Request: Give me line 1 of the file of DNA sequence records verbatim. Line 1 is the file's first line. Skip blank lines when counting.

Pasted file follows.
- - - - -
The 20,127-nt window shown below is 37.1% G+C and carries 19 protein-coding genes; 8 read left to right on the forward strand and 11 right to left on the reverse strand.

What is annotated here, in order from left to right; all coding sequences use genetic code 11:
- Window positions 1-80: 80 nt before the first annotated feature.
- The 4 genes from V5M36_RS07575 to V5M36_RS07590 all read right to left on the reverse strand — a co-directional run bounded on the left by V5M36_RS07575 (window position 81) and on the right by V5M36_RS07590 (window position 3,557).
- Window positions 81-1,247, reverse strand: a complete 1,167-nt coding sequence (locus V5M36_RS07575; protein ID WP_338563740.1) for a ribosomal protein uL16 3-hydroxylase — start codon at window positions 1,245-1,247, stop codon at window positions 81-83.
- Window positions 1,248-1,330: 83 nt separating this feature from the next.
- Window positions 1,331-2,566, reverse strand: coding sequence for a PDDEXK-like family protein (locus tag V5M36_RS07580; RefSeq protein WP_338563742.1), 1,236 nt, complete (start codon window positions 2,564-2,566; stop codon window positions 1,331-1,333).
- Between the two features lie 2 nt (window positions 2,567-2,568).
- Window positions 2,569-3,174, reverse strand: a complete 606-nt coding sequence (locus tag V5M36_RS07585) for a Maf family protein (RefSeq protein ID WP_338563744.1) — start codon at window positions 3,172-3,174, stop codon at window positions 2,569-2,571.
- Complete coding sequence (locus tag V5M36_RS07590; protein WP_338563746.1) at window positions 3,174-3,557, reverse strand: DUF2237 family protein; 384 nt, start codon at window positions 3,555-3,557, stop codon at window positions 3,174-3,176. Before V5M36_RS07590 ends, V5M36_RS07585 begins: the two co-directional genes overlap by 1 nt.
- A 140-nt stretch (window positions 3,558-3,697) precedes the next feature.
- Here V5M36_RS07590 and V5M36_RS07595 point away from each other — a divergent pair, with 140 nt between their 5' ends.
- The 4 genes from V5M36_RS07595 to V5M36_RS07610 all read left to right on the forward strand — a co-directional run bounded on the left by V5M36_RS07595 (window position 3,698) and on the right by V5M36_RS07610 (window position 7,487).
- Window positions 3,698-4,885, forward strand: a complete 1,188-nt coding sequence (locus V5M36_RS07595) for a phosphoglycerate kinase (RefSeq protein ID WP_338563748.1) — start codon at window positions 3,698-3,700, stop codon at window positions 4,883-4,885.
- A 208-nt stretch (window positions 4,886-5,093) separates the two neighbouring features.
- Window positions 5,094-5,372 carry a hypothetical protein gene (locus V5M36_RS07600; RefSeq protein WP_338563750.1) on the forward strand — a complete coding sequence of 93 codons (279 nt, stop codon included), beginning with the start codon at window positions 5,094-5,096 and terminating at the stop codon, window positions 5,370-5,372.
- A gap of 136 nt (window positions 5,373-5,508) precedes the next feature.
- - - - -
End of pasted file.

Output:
The 20,127-nt window shown below is 37.1% G+C and carries 19 protein-coding genes; 8 read left to right on the forward strand and 11 right to left on the reverse strand.